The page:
In federal court, a party may take a deposition of an organization under Rule 30(b)(6) of the Federal Rules of Civil Procedure. The Rule states in relevant part:
A party may name as the deponent a public or private corporation, a partnership, an association, a governmental agency, or other entity and must describe with reasonable particularity the matters for examination.
The named organization must then designate one or more officers, directors, or managing agents, or designate other persons who consent to testify on its behalf.
The persons designated must testify about information known or reasonably available to the organization.
The “matters for examination” are commonly called “topics” and are listed in the deposition notice.
Generally speaking, when the named organization designates one or more persons to testify on its behalf, the organization is bound by the testimony.
Is the person taking the 30(b)(6) deposition limited by the topics in the deposition notice?
Over the years, I have frequently heard a lawyer for the organization object to a question because “it goes beyond the topics in the notice.”
Is this a valid objection? For some time, the answer seemed to be “yes”.
Today, however, the majority of courts permit the lawyer taking the deposition to go beyond the topics and inquire as to any other discoverable facts the witness may know. See American General Life Insurance Company v. Billiard, 2010 WL 4367052 (N.D. Iowa Oct. 28, 2010) and the cases collected therein.
I have not located a Fifth Circuit decision on this issue, but in 2015, the United States District Court for the Western District of Texas reached the same conclusion:
While the Fifth Circuit Court of Appeals has not yet ruled on the issue, courts addressing depositions of corporate representatives designated pursuant to Rule 30(b)(6) have almost uniformly agreed that the scope of a Rule 30(b)(6) deposition is not limited to the topics listed in the Rule 30(b)(6) notice.
See Rivas v. Greyhound Lines, Inc., 2015 WL 13710124 (W.D. Tex. April 27, 2019) and the cases collected therein.
Citing a decision from the Southern District of Florida, the district court explained that the Rule is best read as follows:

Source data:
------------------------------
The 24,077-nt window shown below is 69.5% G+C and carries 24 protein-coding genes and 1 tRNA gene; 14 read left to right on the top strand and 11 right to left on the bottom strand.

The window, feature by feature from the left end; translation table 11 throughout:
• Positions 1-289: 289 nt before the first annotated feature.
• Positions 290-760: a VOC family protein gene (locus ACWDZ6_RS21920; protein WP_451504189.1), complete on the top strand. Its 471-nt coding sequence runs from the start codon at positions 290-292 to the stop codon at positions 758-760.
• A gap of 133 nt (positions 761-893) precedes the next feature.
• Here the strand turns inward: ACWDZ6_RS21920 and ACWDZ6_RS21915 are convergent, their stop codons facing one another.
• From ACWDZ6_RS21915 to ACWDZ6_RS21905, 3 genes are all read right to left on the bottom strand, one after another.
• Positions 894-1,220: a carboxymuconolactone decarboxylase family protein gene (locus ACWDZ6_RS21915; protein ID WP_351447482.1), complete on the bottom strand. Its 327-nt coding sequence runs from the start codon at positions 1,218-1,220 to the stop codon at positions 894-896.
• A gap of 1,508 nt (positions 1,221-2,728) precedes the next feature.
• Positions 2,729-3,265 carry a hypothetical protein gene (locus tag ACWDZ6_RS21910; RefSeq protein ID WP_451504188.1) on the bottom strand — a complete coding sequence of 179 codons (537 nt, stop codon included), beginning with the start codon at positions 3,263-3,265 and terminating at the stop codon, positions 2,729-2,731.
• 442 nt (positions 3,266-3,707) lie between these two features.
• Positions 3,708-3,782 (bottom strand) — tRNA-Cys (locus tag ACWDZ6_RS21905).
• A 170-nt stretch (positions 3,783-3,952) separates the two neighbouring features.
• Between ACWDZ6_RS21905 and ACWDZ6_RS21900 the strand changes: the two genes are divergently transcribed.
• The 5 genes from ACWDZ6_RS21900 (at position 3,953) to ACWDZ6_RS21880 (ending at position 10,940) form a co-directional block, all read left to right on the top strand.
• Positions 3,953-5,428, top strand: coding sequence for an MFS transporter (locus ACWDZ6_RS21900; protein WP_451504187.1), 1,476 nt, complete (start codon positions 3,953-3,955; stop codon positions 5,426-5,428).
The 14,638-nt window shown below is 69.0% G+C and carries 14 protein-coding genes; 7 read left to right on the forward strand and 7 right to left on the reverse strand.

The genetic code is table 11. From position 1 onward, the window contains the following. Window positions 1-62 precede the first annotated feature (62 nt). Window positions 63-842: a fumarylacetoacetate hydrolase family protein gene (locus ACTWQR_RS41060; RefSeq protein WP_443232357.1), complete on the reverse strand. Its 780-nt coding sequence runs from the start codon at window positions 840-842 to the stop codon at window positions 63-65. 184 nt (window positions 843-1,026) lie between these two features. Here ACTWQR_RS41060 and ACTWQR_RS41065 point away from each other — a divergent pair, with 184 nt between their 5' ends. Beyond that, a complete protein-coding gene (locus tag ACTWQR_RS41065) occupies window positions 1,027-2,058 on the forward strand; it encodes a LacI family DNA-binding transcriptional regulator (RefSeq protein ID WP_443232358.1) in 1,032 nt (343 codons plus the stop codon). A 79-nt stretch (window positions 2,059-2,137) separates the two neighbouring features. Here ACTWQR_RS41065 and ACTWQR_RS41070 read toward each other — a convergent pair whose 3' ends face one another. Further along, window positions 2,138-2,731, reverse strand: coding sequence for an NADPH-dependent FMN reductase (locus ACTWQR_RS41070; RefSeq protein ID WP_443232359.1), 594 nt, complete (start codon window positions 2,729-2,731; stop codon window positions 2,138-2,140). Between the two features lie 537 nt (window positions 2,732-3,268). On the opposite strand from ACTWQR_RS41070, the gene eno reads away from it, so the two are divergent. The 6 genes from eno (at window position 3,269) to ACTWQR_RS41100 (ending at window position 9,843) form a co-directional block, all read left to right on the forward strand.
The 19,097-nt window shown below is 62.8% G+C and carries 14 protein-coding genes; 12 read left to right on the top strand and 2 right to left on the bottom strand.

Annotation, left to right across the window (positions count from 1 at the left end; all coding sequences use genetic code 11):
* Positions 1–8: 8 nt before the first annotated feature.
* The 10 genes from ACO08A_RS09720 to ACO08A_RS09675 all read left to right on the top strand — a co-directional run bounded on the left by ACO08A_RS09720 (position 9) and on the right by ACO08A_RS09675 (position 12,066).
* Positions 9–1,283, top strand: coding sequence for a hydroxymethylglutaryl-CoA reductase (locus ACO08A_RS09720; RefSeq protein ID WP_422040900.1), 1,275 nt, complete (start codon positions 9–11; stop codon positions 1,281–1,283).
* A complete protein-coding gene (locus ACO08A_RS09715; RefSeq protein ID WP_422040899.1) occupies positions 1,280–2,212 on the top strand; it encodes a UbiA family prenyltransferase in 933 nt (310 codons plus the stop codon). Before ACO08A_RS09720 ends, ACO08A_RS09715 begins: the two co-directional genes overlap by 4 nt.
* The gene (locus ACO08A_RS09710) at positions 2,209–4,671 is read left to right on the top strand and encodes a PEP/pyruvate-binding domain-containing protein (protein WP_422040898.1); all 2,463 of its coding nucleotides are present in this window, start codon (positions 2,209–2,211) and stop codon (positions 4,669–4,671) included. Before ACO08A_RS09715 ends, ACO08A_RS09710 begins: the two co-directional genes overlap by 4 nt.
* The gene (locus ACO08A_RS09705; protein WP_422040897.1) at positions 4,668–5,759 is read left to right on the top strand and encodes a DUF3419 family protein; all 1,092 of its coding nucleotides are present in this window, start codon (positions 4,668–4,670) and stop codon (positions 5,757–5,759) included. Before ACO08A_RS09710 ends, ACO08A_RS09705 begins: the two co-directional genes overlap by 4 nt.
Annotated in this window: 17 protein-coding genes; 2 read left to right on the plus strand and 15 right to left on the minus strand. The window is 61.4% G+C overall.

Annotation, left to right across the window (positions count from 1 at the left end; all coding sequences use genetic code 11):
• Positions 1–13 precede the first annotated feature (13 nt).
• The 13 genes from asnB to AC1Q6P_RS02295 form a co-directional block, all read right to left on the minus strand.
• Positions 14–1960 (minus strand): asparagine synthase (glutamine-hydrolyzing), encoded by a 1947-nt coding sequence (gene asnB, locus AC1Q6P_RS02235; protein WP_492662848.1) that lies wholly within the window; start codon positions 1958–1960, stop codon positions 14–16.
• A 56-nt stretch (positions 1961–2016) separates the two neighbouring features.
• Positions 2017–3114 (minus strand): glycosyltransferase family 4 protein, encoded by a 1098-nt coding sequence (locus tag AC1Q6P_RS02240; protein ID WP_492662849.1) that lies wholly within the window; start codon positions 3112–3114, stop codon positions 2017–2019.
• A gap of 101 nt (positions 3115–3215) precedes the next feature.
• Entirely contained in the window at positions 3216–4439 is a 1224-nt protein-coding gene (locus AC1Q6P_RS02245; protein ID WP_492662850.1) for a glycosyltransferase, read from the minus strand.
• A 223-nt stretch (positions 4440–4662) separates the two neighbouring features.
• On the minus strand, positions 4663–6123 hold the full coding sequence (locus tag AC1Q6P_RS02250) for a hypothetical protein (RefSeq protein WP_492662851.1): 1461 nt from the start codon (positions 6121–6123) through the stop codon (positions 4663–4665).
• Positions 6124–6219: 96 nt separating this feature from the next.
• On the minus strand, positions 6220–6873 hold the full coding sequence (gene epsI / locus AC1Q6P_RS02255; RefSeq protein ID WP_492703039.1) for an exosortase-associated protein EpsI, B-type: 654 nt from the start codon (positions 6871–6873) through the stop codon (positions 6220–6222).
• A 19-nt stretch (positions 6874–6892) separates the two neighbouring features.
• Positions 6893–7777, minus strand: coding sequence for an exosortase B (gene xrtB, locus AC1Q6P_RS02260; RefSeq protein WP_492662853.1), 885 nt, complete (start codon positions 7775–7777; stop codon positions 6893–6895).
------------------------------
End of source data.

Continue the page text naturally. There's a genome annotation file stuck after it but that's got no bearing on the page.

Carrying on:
1) Rule 30(b)(6) obligates the responding corporation to provide a witness who can answer questions regarding the subject matter listed in the notice.
2) If the designated deponent cannot answer those questions, then the corporation has failed to comply with its Rule 30(b)(6) obligations and may be subject to sanctions, etc. The corporation has an affirmative duty to produce a representative who can answer questions that are both within the scope of the matters described in the notice and are “known or reasonably available” to the corporation. Rule 30(b)(6) delineates this affirmative duty.
3) If the examining party asks questions outside the scope of the matters described in the notice, the general deposition rules govern (i.e., Fed. R. Civ. P. 26(b)(1) ), so that relevant questions may be asked and no special protection is conferred on a deponent by virtue of the fact that the deposition was noticed under 30(b)(6).
4) However, if the deponent does not know the answer to questions outside the scope of the matters described in the notice, then that is the examining party’s problem.
The case law does, however, support the proposition that the organization will not necessarily be bound by answers to questions that go beyond the topics. To hold otherwise would allow the deposing attorney to “ambush” the organization with questions for which the organization and its witness were unable to prepare.
I have not located any Mississippi state court case addressing this issue. But, the Mississippi Rules of Civil Procedure are modeled on the federal rules, and federal court cases interpreting the federal rules are often relied upon by state courts when interpreting the state rules.
Suggested practice pointer.
I suggest the following topic be included in any 30(b)(6) deposition notice:
“Any other non-privileged facts known by the designated witness that are relevant to the parties’ claims and defenses. See Rivas v. Greyhound Lines, Inc., 2015 WL 13710124 (W.D. Tex. April 27, 2019) and the cases collected therein.”
In that way, opposing counsel cannot argue surprise.
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